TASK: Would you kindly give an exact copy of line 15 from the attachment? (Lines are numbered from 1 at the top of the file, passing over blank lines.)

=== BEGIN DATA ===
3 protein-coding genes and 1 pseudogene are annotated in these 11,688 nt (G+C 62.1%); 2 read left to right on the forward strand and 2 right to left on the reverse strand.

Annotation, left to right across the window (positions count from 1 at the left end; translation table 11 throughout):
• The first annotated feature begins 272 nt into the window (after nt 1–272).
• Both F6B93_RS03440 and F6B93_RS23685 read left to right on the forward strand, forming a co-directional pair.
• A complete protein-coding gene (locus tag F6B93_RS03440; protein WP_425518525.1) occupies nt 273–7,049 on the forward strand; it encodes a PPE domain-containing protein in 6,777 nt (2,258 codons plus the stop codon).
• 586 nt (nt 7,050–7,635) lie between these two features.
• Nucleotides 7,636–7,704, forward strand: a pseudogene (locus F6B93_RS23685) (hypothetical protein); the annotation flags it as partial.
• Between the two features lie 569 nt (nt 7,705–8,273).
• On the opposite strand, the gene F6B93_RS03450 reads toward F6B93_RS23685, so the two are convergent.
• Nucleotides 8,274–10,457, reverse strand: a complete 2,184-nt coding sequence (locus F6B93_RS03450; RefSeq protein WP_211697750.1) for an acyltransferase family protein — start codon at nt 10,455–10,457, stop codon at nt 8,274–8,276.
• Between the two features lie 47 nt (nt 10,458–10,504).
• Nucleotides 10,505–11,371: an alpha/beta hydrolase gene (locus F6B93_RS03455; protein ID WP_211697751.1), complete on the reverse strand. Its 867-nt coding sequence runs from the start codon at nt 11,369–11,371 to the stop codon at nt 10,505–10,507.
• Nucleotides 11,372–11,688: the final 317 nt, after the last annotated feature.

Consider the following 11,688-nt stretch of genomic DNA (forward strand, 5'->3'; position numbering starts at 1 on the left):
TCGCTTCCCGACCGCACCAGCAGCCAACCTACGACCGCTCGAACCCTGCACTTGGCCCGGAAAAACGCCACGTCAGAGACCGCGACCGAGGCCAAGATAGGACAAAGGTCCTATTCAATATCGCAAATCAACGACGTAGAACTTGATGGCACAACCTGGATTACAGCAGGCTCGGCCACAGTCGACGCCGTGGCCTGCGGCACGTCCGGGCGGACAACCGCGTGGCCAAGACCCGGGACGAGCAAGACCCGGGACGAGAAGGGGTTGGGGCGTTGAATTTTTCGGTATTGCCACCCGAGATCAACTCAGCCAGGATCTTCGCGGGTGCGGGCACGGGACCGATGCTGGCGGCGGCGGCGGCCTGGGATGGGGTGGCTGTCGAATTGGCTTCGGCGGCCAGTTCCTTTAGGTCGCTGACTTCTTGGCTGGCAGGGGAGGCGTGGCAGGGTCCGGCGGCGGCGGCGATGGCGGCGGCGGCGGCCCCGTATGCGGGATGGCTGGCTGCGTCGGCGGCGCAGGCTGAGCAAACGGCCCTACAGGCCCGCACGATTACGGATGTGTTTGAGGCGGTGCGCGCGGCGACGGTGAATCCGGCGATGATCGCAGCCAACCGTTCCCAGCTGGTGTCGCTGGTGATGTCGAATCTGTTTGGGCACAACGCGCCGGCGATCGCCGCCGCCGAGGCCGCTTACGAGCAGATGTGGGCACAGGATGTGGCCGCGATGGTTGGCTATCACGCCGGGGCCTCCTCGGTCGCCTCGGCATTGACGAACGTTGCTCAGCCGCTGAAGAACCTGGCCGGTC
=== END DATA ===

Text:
TCGCTTCCCGACCGCACCAGCAGCCAACCTACGACCGCTCGAACCCTGCACTTGGCCCGGAAAAACGCCACGTCAGAGACCGCGACCGAGGCCAAGATAGGACAAAGGTCCTATTCAATATCGCAAATCAACGACGTAGAACTTGATGGCACAACCTGGATTACAGCAGGCTCGGCCACAGTCGACGCCGTGGCCTGCGGCACGTCCGGGCGGACAACCGCGTGGCCAAGACCCGGGACGAGCAAGACCCGGGACGAGAAGGGGTTGGGGCGTTGAATTTTTCGGTATTGCCACCCGAGATCAACTCAGCCAGGATCTTCGCGGGTGCGGGCACGGGACCGATGCTGGCGGCGGCGGCGGCCTGGGATGGGGTGGCTGTCGAATTGGCTTCGGCGGCCAGTTCCTTTAGGTCGCTGACTTCTTGGCTGGCAGGGGAGGCGTGGCAGGGTCCGGCGGCGGCGGCGATGGCGGCGGCGGCGGCCCCGTATGCGGGATGGCTGGCTGCGTCGGCGGCGCAGGCTGAGCAAACGGCCCTACAGGCCCGCACGATTACGGATGTGTTTGAGGCGGTGCGCGCGGCGACGGTGAATCCGGCGATGATCGCAGCCAACCGTTCCCAGCTGGTGTCGCTGGTGATGTCGAATCTGTTTGGGCACAACGCGCCGGCGATCGCCGCCGCCGAGGCCGCTTACGAGCAGATGTGGGCACAGGATGTGGCCGCGATGGTTGGCTATCACGCCGGGGCCTCCTCGGTCGCCTCGGCATTGACGAACGTTGCTCAGCCGCTGAAGAACCTGGCCGGTC